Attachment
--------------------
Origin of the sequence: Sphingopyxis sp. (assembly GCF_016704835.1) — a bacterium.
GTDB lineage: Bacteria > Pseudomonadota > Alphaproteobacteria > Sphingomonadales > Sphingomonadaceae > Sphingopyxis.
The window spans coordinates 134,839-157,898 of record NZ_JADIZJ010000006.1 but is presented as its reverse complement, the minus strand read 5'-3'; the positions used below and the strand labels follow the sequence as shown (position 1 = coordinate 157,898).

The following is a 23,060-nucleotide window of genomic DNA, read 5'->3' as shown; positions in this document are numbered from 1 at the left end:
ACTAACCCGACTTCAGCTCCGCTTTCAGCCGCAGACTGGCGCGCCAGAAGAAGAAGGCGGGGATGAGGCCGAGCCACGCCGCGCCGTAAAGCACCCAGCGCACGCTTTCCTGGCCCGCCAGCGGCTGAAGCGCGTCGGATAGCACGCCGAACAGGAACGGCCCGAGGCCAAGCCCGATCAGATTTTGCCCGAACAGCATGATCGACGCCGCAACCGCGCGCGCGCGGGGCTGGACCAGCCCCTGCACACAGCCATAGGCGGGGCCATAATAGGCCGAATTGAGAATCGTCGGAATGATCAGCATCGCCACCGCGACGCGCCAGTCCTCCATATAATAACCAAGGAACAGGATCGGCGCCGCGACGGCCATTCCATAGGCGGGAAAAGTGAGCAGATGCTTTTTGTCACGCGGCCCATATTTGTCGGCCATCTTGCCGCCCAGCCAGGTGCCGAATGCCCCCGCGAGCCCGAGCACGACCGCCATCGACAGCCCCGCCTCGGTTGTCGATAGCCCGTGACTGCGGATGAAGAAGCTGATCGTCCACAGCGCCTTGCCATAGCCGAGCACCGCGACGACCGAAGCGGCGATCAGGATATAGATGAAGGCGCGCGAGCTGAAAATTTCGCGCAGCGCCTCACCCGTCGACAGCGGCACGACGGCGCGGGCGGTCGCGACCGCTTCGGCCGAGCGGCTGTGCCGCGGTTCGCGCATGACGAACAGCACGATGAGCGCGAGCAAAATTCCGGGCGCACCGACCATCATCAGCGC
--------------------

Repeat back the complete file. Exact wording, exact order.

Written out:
Origin of the sequence: Sphingopyxis sp. (assembly GCF_016704835.1) — a bacterium.
GTDB lineage: Bacteria > Pseudomonadota > Alphaproteobacteria > Sphingomonadales > Sphingomonadaceae > Sphingopyxis.
The window spans coordinates 134,839-157,898 of record NZ_JADIZJ010000006.1 but is presented as its reverse complement, the minus strand read 5'-3'; the positions used below and the strand labels follow the sequence as shown (position 1 = coordinate 157,898).

The following is a 23,060-nucleotide window of genomic DNA, read 5'->3' as shown; positions in this document are numbered from 1 at the left end:
ACTAACCCGACTTCAGCTCCGCTTTCAGCCGCAGACTGGCGCGCCAGAAGAAGAAGGCGGGGATGAGGCCGAGCCACGCCGCGCCGTAAAGCACCCAGCGCACGCTTTCCTGGCCCGCCAGCGGCTGAAGCGCGTCGGATAGCACGCCGAACAGGAACGGCCCGAGGCCAAGCCCGATCAGATTTTGCCCGAACAGCATGATCGACGCCGCAACCGCGCGCGCGCGGGGCTGGACCAGCCCCTGCACACAGCCATAGGCGGGGCCATAATAGGCCGAATTGAGAATCGTCGGAATGATCAGCATCGCCACCGCGACGCGCCAGTCCTCCATATAATAACCAAGGAACAGGATCGGCGCCGCGACGGCCATTCCATAGGCGGGAAAAGTGAGCAGATGCTTTTTGTCACGCGGCCCATATTTGTCGGCCATCTTGCCGCCCAGCCAGGTGCCGAATGCCCCCGCGAGCCCGAGCACGACCGCCATCGACAGCCCCGCCTCGGTTGTCGATAGCCCGTGACTGCGGATGAAGAAGCTGATCGTCCACAGCGCCTTGCCATAGCCGAGCACCGCGACGACCGAAGCGGCGATCAGGATATAGATGAAGGCGCGCGAGCTGAAAATTTCGCGCAGCGCCTCACCCGTCGACAGCGGCACGACGGCGCGGGCGGTCGCGACCGCTTCGGCCGAGCGGCTGTGCCGCGGTTCGCGCATGACGAACAGCACGATGAGCGCGAGCAAAATTCCGGGCGCACCGACCATCATCAGCGC